'Burn, Baby! Burn' -- The disc jockey who shouted cool

December 14, 2003|By Merle Rubin | Merle Rubin,Special to the Sun

Burn, Baby! Burn!: The Autobiography of Magnificient Montague, by Magnificent Montague with Bob Baker. University of Illinois Press. 232 pages. $24.95.

Shouted out by the Watts rioters of 1965, the phrase "Burn, baby! Burn!" had actually gotten its start as a catchphrase used by the popular radio disc jockey known as Magnificent Montague. Then working at Los Angeles radio station KGFJ, Montague had been using the phrase to introduce records he felt were really hot. Setting fire to buildings was not what he had meant at all.

Montague was talking about soul music and the joy and anguish of centuries of black American experience out of which, phoenix-like, the music arose: "All the triumph, all the hurt -- rising above all that, celebrating a moment of pure musical perfection that you can't describe but must simply bow to -- that's what I mean when I yell 'Burn, baby! Burn!' "

Likening an intense moment of aesthetic experience to a flame is not really such a bizarre comparison: The goal of the 19th-century Aesthetic movement, as famously set forth by art critic Walter Pater, was to burn with a hard, gemlike flame. But Montague's kind of flame also has a social dimension, which includes the fiery preaching of black ministers and the burning desire of oppressed people to be free.

By the time he was in his mid-20s, the man who'd been born Nathaniel Montague in Elizabeth, N.J., in 1928 had twice run off to try his luck in Hollywood. During World War II, he'd joined the Merchant Marines and traveled all over the world, including South Africa. But moving to Texas in 1954 to work as a DJ, he experienced a genuine case of culture shock:

"What could be more foreign than to step off a ship in Galveston Bay? There'd been no warning signs -- no gradual entry via train or motor coach, no incremental tightening of the invisible noose that slid around the neck of a colored man as he headed into these parts. I'd seen Africa, seen Europe, seen all shades, all mind-sets -- but I'd never been south."

Yet it was in this hostile territory that Montague first came to understand the meaning of "soul," to see the connection between the raw, poignant power of this music and the way blacks were treated, the hardships they endured, the history that was theirs.

In this engaging account of his life and times, written with his friend Bob Baker, a staff writer and former deputy metropolitan editor at the Los Angeles Times, Montague repeatedly emphasizes that he has been much more than just a disc jockey. He's been a talent spotter, a salesman, a record mixer and producer, a radio-station owner, a poet and an impassioned collector of black memorabilia: books, magazines, pamphlets, tracts, letters, pictures and paintings bearing witness to the history of black people in America.

Montague's eclectic career offers a fascinating picture of a creative and dynamic spirit. He didn't just play records; he showcased and promoted the artists he believed in. On the air, he read poetry, offered observations and developed a brief feature called "They Paved the Way," focusing on the achievements and sacrifices of forgotten heroes and heroines of the struggle for freedom. Montague didn't just broadcast -- he connected with his listeners.

Through his broadcasts in Texas, Montague met the woman who would become his wife. She was Rose Catalon, a 17-year-old white Louisiana high school student who used to call in and request songs. Traveling through the South in 1955 as an interracial couple was no joke -- Rose would rent a motel room, while her husband hid in the car -- but the couple managed to make their way to Chicago.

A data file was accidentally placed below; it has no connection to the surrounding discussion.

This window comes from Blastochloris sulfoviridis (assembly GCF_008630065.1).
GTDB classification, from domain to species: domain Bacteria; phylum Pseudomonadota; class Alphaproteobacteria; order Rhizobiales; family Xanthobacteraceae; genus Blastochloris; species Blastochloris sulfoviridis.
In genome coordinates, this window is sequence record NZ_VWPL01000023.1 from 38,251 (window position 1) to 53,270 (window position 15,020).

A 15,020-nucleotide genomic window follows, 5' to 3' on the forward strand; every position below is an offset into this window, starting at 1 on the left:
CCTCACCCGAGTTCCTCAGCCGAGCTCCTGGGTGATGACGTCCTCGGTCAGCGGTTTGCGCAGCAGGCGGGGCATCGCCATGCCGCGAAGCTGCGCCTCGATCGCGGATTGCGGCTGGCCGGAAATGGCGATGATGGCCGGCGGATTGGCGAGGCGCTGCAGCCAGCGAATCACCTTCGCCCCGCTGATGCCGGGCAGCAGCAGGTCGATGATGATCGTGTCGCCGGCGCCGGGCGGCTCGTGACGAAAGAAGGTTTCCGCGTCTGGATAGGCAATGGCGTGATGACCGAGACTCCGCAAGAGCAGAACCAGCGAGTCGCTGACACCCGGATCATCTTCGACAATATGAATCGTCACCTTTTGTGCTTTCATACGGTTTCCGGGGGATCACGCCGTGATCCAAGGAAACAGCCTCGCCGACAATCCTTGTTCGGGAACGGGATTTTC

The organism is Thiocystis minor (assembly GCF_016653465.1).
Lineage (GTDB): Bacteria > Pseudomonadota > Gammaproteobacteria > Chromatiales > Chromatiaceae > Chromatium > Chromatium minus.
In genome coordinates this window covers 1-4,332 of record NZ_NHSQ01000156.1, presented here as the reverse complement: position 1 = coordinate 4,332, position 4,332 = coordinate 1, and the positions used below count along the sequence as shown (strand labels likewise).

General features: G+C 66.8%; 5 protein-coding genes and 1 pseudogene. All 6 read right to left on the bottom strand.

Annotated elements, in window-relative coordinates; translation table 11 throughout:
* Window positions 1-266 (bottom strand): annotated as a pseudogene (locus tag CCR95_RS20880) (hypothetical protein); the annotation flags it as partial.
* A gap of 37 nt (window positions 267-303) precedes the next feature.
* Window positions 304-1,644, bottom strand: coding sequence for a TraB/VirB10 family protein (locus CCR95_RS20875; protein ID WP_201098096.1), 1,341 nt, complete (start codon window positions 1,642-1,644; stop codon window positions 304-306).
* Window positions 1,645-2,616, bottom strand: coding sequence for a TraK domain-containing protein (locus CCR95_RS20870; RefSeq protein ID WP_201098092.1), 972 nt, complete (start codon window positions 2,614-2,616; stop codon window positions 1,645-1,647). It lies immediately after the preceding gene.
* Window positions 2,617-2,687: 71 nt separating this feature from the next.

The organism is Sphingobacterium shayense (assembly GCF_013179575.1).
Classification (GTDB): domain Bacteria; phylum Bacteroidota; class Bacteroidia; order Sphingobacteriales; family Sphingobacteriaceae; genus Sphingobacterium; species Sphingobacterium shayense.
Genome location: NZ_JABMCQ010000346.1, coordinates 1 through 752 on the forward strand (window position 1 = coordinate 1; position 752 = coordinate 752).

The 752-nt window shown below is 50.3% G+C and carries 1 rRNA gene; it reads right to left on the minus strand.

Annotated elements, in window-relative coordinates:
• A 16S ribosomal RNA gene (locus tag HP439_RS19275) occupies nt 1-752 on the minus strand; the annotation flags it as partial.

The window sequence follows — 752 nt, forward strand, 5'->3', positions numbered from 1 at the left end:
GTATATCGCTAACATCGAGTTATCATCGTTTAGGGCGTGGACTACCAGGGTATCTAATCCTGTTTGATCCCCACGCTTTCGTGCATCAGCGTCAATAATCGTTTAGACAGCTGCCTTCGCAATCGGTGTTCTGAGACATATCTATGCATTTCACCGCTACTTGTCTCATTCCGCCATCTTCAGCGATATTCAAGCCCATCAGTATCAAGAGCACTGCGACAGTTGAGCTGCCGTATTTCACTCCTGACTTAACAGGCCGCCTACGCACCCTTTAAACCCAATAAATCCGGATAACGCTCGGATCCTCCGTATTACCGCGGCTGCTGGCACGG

The couple and their son led a peripatetic life, as Montague hopscotched from place to place, always trying to improve his position.

Montague makes no bones about the ways in which radio stations, DJs, promoters, sponsors and record distributors often operate; he even offers a strong defense of payola. He's refreshingly outspoken about his likes and dislikes, whether it's his warm feelings for the Jews, his boundless admiration for Ray Charles and Sam Cooke, his ambivalence about Elvis Presley or his scathing disdain for rival DJ Wolfman Jack.

In 1985, Montague, who'd built his own radio station in Palm Springs, Calif., and found a new audience by broadcasting the big-band sounds of the 1940s to retirees, got a call from a longtime fan: Baker, who used to tune in to his show as a highschool student in the San Fernando Valley.

Soul music offered this white teen-ager a window on the world, and he was captivated by what he heard. Baker wrote a story for the Los Angeles Times about him, and the men became friends. Montague started reflecting on his personal history, and the result is this book: a freewheeling, impressionistic mix of stories and opinions, poetry and prose, all delivered in an easy yet compelling style that's close to the spoken word.

Marshall McLuhan said that television was a "cool" medium, demanding less in the way of its audience's imagination than books or radio, which he called "hot." We get a good sense of this heat from Burn, Baby! Burn!

Merle Rubin has a doctorate in English from the University of Virginia and studied English as an undergraduate at Smith College and Yale University. She writes for the Christian Science Monitor, The Wall Street Journal and the Los Angeles Times, among other publications. This review appeared in the Los Angeles Times, a Tribune publishing company.

Books Editor Michael Pakenham's column will return next week.

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